Models, code, and papers for "Arne Leijon":
Deriving a good model for multitalker babble noise can facilitate different speech processing algorithms, e.g. noise reduction, to reduce the so-called cocktail party difficulty. In the available systems, the fact that the babble waveform is generated as a sum of N different speech waveforms is not exploited explicitly. In this paper, first we develop a gamma hidden Markov model for power spectra of the speech signal, and then formulate it as a sparse nonnegative matrix factorization (NMF). Second, the sparse NMF is extended by relaxing the sparsity constraint, and a novel model for babble noise (gamma nonnegative HMM) is proposed in which the babble basis matrix is the same as the speech basis matrix, and only the activation factors (weights) of the basis vectors are different for the two signals over time. Finally, a noise reduction algorithm is proposed using the derived speech and babble models. All of the stationary model parameters are estimated using the expectation-maximization (EM) algorithm, whereas the time-varying parameters, i.e. the gain parameters of speech and babble signals, are estimated using a recursive EM algorithm. The objective and subjective listening evaluations show that the proposed babble model and the final noise reduction algorithm significantly outperform the conventional methods.
Reducing the interference noise in a monaural noisy speech signal has been a challenging task for many years. Compared to traditional unsupervised speech enhancement methods, e.g., Wiener filtering, supervised approaches, such as algorithms based on hidden Markov models (HMM), lead to higher-quality enhanced speech signals. However, the main practical difficulty of these approaches is that for each noise type a model is required to be trained a priori. In this paper, we investigate a new class of supervised speech denoising algorithms using nonnegative matrix factorization (NMF). We propose a novel speech enhancement method that is based on a Bayesian formulation of NMF (BNMF). To circumvent the mismatch problem between the training and testing stages, we propose two solutions. First, we use an HMM in combination with BNMF (BNMF-HMM) to derive a minimum mean square error (MMSE) estimator for the speech signal with no information about the underlying noise type. Second, we suggest a scheme to learn the required noise BNMF model online, which is then used to develop an unsupervised speech enhancement system. Extensive experiments are carried out to investigate the performance of the proposed methods under different conditions. Moreover, we compare the performance of the developed algorithms with state-of-the-art speech enhancement schemes using various objective measures. Our simulations show that the proposed BNMF-based methods outperform the competing algorithms substantially.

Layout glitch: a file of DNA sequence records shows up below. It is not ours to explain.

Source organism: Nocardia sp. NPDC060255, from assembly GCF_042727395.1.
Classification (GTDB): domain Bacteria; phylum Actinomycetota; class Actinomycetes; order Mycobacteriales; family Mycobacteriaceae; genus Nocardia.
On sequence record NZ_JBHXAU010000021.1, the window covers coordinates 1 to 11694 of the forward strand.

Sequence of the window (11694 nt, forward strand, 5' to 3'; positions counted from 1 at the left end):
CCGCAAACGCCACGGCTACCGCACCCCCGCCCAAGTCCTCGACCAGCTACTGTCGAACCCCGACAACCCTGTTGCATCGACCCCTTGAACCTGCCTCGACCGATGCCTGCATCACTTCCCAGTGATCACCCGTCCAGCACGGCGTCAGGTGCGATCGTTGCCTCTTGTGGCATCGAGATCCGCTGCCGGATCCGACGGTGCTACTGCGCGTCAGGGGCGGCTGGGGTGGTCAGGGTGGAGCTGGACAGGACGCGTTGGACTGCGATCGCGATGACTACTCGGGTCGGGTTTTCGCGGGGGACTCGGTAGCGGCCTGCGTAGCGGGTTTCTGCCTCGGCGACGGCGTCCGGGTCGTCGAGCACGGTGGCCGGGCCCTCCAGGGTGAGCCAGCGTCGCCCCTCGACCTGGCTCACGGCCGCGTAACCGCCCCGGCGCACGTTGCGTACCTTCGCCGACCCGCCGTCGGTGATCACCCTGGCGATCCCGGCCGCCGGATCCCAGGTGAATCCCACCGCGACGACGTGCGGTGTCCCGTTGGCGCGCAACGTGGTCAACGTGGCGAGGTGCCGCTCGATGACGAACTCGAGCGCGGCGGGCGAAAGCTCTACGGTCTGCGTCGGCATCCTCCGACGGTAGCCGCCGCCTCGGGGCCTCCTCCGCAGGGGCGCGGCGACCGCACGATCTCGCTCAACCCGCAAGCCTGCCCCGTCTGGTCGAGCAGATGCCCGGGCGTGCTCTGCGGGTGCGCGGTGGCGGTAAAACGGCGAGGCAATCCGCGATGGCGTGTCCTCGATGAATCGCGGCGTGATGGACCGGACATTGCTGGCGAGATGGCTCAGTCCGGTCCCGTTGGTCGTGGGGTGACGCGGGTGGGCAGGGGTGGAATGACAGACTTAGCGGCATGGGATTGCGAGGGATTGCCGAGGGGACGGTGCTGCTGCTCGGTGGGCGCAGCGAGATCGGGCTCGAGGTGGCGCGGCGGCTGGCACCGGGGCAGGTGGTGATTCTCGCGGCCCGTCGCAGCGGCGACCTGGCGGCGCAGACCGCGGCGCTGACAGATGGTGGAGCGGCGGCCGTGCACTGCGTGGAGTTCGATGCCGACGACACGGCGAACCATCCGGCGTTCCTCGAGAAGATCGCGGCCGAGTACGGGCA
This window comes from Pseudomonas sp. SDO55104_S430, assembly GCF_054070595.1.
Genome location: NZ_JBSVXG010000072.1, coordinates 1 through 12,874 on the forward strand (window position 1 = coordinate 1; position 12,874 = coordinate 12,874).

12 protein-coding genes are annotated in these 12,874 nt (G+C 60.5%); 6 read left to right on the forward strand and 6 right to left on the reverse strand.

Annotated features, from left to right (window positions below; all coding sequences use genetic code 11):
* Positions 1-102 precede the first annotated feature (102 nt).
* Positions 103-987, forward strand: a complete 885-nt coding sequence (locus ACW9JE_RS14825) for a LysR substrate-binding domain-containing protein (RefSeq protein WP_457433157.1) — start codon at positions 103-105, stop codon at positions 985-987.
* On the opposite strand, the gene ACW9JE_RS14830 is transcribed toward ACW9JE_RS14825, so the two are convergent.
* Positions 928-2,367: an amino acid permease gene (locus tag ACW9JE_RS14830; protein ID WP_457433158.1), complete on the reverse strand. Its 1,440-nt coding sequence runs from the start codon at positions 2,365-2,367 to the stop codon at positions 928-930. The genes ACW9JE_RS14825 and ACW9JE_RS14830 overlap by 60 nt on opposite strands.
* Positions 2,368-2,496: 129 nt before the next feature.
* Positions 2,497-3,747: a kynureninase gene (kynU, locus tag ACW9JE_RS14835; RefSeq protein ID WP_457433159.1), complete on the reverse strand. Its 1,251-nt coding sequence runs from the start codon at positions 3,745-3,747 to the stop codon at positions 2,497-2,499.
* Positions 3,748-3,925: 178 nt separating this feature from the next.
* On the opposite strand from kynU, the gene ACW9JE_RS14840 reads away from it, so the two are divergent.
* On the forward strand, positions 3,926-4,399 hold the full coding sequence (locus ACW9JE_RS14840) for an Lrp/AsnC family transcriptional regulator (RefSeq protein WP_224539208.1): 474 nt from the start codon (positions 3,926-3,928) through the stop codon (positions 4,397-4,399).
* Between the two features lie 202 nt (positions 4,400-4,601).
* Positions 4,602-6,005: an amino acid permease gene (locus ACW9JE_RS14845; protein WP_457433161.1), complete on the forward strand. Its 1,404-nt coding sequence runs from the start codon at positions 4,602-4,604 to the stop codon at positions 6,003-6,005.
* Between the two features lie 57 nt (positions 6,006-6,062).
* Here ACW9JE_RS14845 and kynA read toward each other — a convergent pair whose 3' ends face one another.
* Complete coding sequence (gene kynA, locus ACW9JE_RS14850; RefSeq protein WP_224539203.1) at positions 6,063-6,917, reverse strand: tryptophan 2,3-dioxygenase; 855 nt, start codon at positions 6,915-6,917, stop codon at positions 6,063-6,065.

We consider Markov models of stochastic processes where the next-step conditional distribution is defined by a kernel density estimator (KDE), similar to Markov forecast densities and certain time-series bootstrap schemes. The KDE Markov models (KDE-MMs) we discuss are nonlinear, nonparametric, fully probabilistic representations of stationary processes, based on techniques with strong asymptotic consistency properties. The models generate new data by concatenating points from the training data sequences in a context-sensitive manner, together with some additive driving noise. We present novel EM-type maximum-likelihood algorithms for data-driven bandwidth selection in KDE-MMs. Additionally, we augment the KDE-MMs with a hidden state, yielding a new model class, KDE-HMMs. The added state variable captures non-Markovian long memory and signal structure (e.g., slow oscillations), complementing the short-range dependences described by the Markov process. The resulting joint Markov and hidden-Markov structure is appealing for modelling complex real-world processes such as speech signals. We present guaranteed-ascent EM-update equations for model parameters in the case of Gaussian kernels, as well as relaxed update formulas that greatly accelerate training in practice. Experiments demonstrate increased held-out set probability for KDE-HMMs on several challenging natural and synthetic data series, compared to traditional techniques such as autoregressive models, HMMs, and their combinations.
In this paper, we propose novel strategies for neutral vector variable decorrelation. Two fundamental invertible transformations, namely serial nonlinear transformation and parallel nonlinear transformation, are proposed to carry out the decorrelation. For a neutral vector variable, which is not multivariate Gaussian distributed, the conventional principal component analysis (PCA) cannot yield mutually independent scalar variables. With the two proposed transformations, a highly negatively correlated neutral vector can be transformed to a set of mutually independent scalar variables with the same degrees of freedom. We also evaluate the decorrelation performances for the vectors generated from a single Dirichlet distribution and a mixture of Dirichlet distributions. The mutual independence is verified with the distance correlation measurement. The advantages of the proposed decorrelation strategies are intensively studied and demonstrated with synthesized data and practical application evaluations.